Prostate cancer patients carrying inherited mutations in the BRCA genes respond less well to conventional treatment, including surgery and/or radiotherapy – and they also have a lower survival rate than those who are non-carriers of these genetic mutations.
Data from the study, which has been published in the journal European Urology, points to the need for new clinical trials aimed at targeting these mutations in order to tailor treatment for these patients.
The study has been led by David Olmos and Elena Castro at the Spanish National Cancer Research Centre (CNIO) and Rosalind Eeles at the Institute of Cancer Research & Royal Marsden NHS Foundation Trust in the UK.
10-year survival reduced by half
The findings originate from a 2013 study published by the same group of researchers in which they observed that patients carrying inherited mutations in the BRCA genes suffered from more aggressive tumours and died earlier. “That was when we found the first genetic factor associated with prostate cancer prognosis,” explains Castro (for further information click here).
It was then that the researchers decided to conduct a more in-depth study of patients with inherited BRCA mutations and the treatments applied to them, radiotherapy or surgery. According to the article, the results are unambiguous: regardless of the treatment received, patients with tumours at a localised stage (that is, non-metastatic tumours) do not respond as well to the current treatments as patients not carrying the mutations.
Over 1,300 patients participated in the study, 67 of whom were carriers of BRCA mutations. Patients carrying such mutations who had undergone radiotherapy showed 10-year survival rates of 39%, compared to 80% for non-carriers. Amongst patients who have undergone surgery the difference in 10-year survival rates is less pronounced (91% vs. 67%; see table); the smaller difference in survival rates among carriers and non-carriers who have undergone surgery shows that “these patients may require more long-term monitoring to establish whether or not this difference is significant,” argues Castro.
Change of treatment strategy for these patients
Still to this day, the prognostic factors that would help determine a more personalised treatment are unknown. Smaller, less aggressive tumours are surgically removed; larger and/or more aggressive tumours are treated using surgery and radiation therapy. “An important issue is that during consultation we usually cannot predict which patients will evolve less favourably and which will live less time than others,” the researcher explains. The team’s objective is to identify the subgroup of patients with the least favourable prognosis and the treatments that best match their genetic characteristics.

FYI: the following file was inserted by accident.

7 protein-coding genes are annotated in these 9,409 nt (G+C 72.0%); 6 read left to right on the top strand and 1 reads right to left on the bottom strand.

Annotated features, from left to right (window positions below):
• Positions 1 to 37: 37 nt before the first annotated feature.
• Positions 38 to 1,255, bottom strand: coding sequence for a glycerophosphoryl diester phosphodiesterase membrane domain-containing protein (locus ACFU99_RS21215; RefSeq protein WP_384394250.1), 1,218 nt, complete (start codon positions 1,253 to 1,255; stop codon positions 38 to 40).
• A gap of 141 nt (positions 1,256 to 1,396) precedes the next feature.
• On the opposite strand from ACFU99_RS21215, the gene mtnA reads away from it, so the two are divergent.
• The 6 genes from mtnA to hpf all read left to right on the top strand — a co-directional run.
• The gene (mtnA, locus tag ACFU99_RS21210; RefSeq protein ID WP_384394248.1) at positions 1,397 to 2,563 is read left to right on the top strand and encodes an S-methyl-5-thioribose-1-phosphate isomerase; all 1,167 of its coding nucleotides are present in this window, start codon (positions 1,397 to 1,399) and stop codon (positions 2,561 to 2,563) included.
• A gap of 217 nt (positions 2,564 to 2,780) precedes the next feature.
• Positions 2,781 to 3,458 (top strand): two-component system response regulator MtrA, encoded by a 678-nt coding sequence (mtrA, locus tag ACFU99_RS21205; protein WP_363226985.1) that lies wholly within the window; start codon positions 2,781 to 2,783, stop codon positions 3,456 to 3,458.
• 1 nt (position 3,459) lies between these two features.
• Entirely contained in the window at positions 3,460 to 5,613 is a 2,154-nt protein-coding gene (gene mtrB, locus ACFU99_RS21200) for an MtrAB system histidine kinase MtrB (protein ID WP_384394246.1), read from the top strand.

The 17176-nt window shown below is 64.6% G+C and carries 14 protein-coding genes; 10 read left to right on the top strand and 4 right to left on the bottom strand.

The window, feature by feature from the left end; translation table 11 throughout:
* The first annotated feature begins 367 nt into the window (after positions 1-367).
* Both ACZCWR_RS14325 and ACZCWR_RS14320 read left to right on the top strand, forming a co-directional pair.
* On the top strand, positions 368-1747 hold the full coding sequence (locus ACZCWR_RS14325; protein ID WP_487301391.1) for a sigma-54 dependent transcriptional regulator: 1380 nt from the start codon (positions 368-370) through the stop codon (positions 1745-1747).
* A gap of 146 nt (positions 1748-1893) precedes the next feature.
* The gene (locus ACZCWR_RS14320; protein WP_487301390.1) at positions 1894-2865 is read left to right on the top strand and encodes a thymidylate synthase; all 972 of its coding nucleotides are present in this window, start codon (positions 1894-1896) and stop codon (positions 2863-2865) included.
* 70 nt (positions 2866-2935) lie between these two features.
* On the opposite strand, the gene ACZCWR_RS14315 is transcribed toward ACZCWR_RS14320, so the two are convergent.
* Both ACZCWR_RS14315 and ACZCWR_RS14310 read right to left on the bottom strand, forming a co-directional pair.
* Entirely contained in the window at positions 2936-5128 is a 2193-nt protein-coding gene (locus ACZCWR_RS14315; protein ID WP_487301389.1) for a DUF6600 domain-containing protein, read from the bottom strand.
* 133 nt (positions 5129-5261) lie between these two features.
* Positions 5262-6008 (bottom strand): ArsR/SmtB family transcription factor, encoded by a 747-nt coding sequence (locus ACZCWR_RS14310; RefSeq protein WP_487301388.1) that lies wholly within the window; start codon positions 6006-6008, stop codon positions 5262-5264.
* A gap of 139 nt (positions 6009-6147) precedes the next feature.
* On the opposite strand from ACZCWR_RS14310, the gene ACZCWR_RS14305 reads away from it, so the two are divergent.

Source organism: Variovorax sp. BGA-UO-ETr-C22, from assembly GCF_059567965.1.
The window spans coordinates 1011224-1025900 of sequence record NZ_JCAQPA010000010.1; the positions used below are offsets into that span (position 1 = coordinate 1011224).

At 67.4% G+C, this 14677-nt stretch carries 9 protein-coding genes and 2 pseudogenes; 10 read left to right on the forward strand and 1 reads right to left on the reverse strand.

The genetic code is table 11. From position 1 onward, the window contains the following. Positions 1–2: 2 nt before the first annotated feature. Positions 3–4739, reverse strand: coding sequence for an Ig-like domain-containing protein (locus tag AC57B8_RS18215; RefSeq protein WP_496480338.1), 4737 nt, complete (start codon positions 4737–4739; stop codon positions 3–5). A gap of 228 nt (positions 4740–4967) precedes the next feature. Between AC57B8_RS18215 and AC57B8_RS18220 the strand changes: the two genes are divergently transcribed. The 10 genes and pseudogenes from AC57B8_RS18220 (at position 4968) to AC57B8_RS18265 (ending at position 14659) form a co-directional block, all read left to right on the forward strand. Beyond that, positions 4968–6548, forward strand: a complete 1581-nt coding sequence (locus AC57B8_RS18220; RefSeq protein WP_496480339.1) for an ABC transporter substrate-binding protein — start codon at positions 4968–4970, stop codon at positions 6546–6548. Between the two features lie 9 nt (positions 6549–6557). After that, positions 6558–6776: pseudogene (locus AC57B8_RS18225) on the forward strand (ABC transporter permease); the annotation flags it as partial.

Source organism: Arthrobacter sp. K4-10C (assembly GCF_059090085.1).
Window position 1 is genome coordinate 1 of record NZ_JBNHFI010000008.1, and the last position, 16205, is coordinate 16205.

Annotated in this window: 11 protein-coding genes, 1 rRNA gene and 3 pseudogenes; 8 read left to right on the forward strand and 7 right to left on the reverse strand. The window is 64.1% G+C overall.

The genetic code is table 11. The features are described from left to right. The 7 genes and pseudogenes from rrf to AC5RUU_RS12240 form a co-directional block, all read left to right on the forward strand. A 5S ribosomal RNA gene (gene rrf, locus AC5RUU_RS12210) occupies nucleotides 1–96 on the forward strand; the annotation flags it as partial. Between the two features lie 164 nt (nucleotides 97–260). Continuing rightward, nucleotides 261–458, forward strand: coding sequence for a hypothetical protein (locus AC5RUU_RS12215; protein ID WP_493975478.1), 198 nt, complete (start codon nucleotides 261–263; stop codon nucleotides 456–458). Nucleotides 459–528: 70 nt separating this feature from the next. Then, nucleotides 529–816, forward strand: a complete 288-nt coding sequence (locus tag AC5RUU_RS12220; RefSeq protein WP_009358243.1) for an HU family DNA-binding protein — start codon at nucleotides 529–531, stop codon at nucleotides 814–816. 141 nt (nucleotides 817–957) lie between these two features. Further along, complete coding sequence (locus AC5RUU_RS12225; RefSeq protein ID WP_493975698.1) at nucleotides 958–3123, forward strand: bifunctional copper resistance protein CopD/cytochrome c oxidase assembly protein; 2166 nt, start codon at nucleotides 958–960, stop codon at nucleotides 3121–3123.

BRCA genes produce proteins that block tumour development, thereby guaranteeing the stability of the genetic material in cells; when the DNA gets damaged by environmental, hereditary or other factors, BRCA proteins come into play to fix it and therefore guarantee the survival of the cells. Specific mutations in these genes prevent damaged cells from repairing the DNA efficiently and have been associated with various types of cancer, including breast, ovarian and prostate cancer.
PARP inhibitors are used as tools for specifically targeting the destruction of tumour cells with BRCA mutations. These molecules, which are currently in clinical trials for the treatment of prostate cancer, are proving to be very effective in the treatment of breast and ovarian cancer when there are BRCA mutations. Furthermore, “prostate tumours with sporadic mutations [present only in the tumour, not inherited]in BRCA, also respond to these inhibitors, according to recent data presented during the ESMO [European Society for European Oncology] congress in Madrid,” states Olmos.
The conclusions of this study underline the importance of launching clinical trialsdesigned to assess new treatment strategies and the therapeutic potential of novel drugs for prostate cancer in these patients, such as PARP inhibitors.
This study has focused on prostate cancer patients with hereditary BRCA mutations. “We are investigating whether patients with sporadic mutations in these genes also show more aggressive and metastatic tumours, and whether or not they respond less well to conventional treatments than patients not carrying BRCA mutations.”
If this hypothesis is confirmed “there would be a need for closer monitoring of patients with BRCA mutations, regardless of the origin [hereditary or sporadic], in order to improve the clinical course of these patients.”
Prostate cancer is the second most common form of cancer affecting men in the world – and the most common in some countries, including Spain, where 25,000 new cases are diagnosed every year. It is believed that 2% of these patients are carriers of hereditary BRCA mutations, while 12% of the patients have sporadic mutations in the same genes.
The relevance of this work and its implications for the improved care of prostate cancer patients were recognised last year at the Genitourinary Cancers Symposium organised by the American Society of Clinical Oncology (ASCO), which awarded the preliminary research work a Merit Award.
Source & Graph: CNIO